Gaggenau has pioneered steam cooking in the home for the past 20 years and continues to do so, including combination steam ovens: “Whether you’re cooking in pure steam, or in combination with traditional heat, you’re getting the health benefits of steam cooking, as it maintains food’s nutrients, colour and shape,” says Gaggenau’s category manager, Simon Plumbridge. Steam can improve other healthy eating habits such as juicing, too: “Our juice extraction setting gently steams hard-skinned citrus fruit such as oranges, so you get a much higher juice yield without impacting nutrients.”

Steam cooking is also gaining traction with chefs and home cooks because of the innovations in steam-cooking technology. For all its benefits – puffed soufflés, sumptuous bread, those crisp layers in a croissant – mastering the technique used to require an intimidating level of precision. Today, keen cooks are investing in internal temperature probes, gadgets and state-of-the-art appliances to emulate high-end restaurants at home. “The UK’s food scene has massively improved in the past 30 to 40 years, and this growth in skill and quality is reflected in passionate home chefs’ kitchens too,” Fanning reflects. Our private kitchens are becoming more technologically advanced, and ovens that enable amateurs to cook like professionals are both a luxury and an enabler of creativity.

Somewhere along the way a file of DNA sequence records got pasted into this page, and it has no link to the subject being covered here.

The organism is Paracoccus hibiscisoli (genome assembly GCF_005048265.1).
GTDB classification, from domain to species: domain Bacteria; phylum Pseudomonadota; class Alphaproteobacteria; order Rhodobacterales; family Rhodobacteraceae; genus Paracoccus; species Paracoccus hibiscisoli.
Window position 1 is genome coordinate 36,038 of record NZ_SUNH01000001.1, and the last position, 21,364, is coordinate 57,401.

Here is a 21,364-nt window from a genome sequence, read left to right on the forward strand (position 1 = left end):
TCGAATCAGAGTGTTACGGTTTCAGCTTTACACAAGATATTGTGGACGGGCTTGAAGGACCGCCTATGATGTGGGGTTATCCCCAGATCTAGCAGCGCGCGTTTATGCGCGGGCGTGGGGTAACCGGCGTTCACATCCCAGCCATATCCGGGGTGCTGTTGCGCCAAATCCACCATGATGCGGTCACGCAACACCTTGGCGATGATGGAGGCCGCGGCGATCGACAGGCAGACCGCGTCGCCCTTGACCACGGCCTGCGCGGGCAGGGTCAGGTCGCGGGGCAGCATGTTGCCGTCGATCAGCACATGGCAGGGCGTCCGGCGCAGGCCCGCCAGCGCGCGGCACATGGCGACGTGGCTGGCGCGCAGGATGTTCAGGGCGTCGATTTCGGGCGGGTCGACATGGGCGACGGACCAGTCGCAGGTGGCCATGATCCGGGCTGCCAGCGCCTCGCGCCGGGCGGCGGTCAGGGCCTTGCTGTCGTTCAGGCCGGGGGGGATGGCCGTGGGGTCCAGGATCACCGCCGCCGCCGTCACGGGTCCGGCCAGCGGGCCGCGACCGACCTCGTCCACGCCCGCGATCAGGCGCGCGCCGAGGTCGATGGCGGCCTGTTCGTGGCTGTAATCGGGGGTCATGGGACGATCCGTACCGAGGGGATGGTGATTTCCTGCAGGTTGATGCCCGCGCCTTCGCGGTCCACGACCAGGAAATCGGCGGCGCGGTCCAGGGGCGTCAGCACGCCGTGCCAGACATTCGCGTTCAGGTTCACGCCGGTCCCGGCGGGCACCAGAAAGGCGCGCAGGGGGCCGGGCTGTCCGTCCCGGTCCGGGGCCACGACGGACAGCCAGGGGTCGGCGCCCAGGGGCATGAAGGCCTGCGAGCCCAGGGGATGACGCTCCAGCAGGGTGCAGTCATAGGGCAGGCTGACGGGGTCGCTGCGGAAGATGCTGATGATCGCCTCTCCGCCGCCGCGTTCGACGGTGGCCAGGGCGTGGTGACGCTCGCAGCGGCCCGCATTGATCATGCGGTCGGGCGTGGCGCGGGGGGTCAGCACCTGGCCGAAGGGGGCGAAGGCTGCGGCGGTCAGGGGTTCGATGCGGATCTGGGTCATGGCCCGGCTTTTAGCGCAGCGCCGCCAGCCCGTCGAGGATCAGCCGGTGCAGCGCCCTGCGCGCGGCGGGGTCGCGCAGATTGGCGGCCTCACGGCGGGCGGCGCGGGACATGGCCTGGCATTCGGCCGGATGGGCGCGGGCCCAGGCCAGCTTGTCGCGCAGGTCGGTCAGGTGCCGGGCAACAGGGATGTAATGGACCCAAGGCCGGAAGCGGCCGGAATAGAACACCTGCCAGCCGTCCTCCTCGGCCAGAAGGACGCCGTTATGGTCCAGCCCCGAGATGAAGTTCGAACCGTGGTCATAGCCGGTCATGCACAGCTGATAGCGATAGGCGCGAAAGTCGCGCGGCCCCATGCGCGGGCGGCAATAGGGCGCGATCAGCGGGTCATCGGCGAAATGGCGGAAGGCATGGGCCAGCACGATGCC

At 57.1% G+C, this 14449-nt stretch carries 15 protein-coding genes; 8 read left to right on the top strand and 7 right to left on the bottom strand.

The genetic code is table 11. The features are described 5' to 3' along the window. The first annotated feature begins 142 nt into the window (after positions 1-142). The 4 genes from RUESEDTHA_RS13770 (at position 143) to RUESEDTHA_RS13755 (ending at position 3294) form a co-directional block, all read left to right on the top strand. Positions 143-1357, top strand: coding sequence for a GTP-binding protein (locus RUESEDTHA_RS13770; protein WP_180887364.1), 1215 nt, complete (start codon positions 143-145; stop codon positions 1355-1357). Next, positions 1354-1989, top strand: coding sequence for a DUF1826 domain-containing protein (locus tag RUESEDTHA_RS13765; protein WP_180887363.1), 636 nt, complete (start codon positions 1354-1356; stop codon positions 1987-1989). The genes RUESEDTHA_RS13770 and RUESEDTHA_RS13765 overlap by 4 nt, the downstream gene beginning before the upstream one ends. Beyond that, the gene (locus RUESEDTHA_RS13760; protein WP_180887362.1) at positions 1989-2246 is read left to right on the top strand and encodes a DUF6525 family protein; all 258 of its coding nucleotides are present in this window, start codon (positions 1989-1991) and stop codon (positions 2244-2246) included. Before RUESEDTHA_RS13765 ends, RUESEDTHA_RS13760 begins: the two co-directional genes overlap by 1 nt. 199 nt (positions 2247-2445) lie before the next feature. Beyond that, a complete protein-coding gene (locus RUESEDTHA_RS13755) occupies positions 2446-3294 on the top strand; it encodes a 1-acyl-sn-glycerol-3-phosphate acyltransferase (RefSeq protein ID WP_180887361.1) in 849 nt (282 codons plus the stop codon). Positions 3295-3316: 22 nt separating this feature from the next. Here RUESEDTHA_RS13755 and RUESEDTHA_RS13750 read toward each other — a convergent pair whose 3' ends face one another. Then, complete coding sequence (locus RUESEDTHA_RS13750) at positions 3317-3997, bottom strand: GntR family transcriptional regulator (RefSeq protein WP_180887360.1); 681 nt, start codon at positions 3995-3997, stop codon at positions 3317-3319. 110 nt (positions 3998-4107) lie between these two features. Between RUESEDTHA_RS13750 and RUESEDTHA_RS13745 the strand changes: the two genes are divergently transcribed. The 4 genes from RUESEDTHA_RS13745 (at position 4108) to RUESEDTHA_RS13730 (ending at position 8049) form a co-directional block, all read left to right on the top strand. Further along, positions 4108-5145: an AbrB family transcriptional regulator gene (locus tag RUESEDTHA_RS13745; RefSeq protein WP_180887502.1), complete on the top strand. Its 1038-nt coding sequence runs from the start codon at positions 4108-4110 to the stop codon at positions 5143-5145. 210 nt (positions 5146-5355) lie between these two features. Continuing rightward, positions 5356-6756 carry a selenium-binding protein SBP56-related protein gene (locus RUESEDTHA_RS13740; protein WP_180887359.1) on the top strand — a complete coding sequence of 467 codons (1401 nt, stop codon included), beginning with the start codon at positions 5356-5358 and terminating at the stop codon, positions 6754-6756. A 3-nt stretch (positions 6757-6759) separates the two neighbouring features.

Fresh black lobster

Embracing both the old and the new makes us all better cooks. “Lots of traditional techniques benefit from having precise control over the humidity,” says Fanning. “Take bread for example. For the perfect crusty baguette, you need about 30 per cent humidity for the first five minutes and then very little for the remaining bake. In a traditional convection oven that requires guesswork, but it’s easily and consistently achieved in a combi-steam oven.” Brands like Gaggenau are making this trend for precision steam cooking more accessible. Their combi-steam ovens can be controlled to within one degree, which continually revises the estimated cooking time based on temperature-probe readings from three different sensors. There is no more guessing: “Steam in its basic principle is an ancient way of cooking,” says Plumbridge. “But controlling the level of steam in combination with a fan is only achieved by modern technology – and that’s what brings professional results into the domestic home.”